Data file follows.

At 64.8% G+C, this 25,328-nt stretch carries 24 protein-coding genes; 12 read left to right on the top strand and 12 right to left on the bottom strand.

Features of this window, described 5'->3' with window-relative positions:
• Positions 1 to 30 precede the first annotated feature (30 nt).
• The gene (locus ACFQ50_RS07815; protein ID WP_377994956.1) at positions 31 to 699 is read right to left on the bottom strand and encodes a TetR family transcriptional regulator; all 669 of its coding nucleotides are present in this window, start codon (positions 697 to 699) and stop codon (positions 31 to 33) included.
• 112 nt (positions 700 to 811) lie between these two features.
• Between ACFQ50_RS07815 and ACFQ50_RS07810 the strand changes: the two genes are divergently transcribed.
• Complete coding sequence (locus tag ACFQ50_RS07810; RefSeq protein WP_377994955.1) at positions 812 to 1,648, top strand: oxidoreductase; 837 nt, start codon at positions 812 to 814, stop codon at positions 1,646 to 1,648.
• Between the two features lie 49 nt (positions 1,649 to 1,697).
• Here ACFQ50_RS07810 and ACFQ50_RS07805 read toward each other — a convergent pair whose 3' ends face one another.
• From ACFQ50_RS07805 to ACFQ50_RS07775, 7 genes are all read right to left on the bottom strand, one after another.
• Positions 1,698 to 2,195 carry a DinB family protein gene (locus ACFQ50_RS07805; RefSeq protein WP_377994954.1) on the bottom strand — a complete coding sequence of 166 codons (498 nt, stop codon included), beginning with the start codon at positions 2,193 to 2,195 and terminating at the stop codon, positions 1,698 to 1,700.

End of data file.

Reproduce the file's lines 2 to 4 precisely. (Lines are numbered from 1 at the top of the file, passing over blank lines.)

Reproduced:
Features of this window, described 5'->3' with window-relative positions:
• Positions 1 to 30 precede the first annotated feature (30 nt).
• The gene (locus ACFQ50_RS07815; protein ID WP_377994956.1) at positions 31 to 699 is read right to left on the bottom strand and encodes a TetR family transcriptional regulator; all 669 of its coding nucleotides are present in this window, start codon (positions 697 to 699) and stop codon (positions 31 to 33) included.